Many other advantages and features of the present invention will become manifest to those versed in the art upon making reference to the detailed description and the accompanying sheets of drawings in which a preferred structural embodiment incorporating the principles of the present invention is shown by way of illustrative example.

BRIEF DESCRIPTION OF THE DRAWINGS

FIG. 1 is an exploded view of an embodiment according to the present invention.

FIG. 2 is a perspective view, partially broken, of the embodiment of the present invention in an assembled form.

FIG. 3 is a cross-sectional view of the embodiment of the present invention.

FIG. 4 is an enlarged view of a portion of FIG. 3.

DETAILED DESCRIPTION OF THE PREFERRED EMBODIMENTS

The following descriptions are exemplary embodiments only, and are not intended to limit the scope, applicability or configuration of the invention in any way. Rather, the following description provides a convenient illustration for implementing exemplary embodiments of the invention. Various changes to the described embodiments may be made in the function and arrangement of the elements described without departing from the scope of the invention as set forth in the appended claims.

Referring to FIGS. 1 and 3, the present invention provides a dose counter, which is generally designated at 1, for an inhaler. The dose counter 1 comprises a top cover 20, a circuit board 25, a positioning ring 30, an electrical cell 35, and a bottom cap 37. The dose counter is installed by fitting the bottom cap 37 to a rear end of a medication canister 15. The medication canister 15 can then installed by fitting a tube formed at a front end thereof into a pump 11 formed in a mouthpiece 10 of the inhaler, whereby the dose counter 1, when depressed for actuation, shows the number of times of actuation by which doses of the medication have been sprayed through the mouthpiece.

The mouthpiece 10 is a known component, showing an L-shaped angled configuration. The mouthpiece has a vertical limb in which the pump 11 (see FIG. 3) is mounted. When the front end tube of the medication canister 15 is fit into and thus coupled to the pump 11, depression can be carried out to cause the medication to be sprayed through an open end. A of the mouthpiece for being inhaled by a patient into the lungs.

Referring to FIG. 2, the top cover 20 is constructed to show an inverted U-shaped cross-section, forming a transparent window 21 in a central portion thereof. An opening 22 is formed next to the window 21. The top cover 20 forms a plurality of coupling holes 24 in an inside surface of. Further, two fixation pegs 23 are formed in a circumferential portion around the window 21 and the two fixation pegs 23 are each provided with an elastic component, which in the embodiment illustrated, comprises a spring 29.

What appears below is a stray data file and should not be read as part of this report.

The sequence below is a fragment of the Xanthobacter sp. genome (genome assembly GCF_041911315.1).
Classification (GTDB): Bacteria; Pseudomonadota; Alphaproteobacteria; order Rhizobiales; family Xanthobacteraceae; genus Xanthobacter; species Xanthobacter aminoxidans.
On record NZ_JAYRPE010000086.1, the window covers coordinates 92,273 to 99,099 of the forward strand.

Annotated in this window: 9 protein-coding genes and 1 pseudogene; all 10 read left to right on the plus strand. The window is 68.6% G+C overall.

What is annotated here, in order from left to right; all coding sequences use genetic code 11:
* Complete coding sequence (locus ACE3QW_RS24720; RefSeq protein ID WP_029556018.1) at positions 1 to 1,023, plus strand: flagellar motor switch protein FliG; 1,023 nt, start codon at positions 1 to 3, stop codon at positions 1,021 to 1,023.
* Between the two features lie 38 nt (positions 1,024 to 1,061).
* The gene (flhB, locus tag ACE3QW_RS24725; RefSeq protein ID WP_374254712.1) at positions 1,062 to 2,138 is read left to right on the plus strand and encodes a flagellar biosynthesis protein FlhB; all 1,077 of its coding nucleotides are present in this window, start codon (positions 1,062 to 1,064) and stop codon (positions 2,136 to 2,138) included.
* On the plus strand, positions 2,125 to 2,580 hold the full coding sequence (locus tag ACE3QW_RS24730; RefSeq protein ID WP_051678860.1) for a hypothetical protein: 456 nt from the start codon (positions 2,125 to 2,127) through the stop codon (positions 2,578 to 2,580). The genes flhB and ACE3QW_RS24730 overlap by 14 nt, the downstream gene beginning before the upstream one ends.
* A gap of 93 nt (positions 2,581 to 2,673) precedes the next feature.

The circuit board 25 carries a counting circuit that is constituted by a micro-controller unit (MCU). The counting circuit is operated with a control parameter of time period of depression or actuation. In the embodiment illustrated, the control parameter is defined as a threshold of time period of depression or actuation, which, when exceeding the threshold, is considered an effective count, with which a display screen 26 increases the total count by one. A preferable pre-set time period for depression or actuation in this respect is set greater than 0.01 seconds but less than 0.5 seconds to be considered an effective counting signal. Further, the counting circuit comprises a power-saving mode which forces the circuit to enter a sleeping or standby condition when no actuation has been taken for a pre-set time period, such as 30 seconds. The counting circuit is connected to the display screen 26, an increment button 27, and a reset button 28 (see FIG. 3). The display screen 26 and the reset button 28 are arranged on a top face of the circuit board 25, while the increment button 27 is set on a bottom face of the circuit board 25. The circuit board 25 forms a plurality of through holes 25 a, through which bolts 25 b can be fit to secure the circuit board to the coupling holes 24 formed in the inside surface of the top cover 20.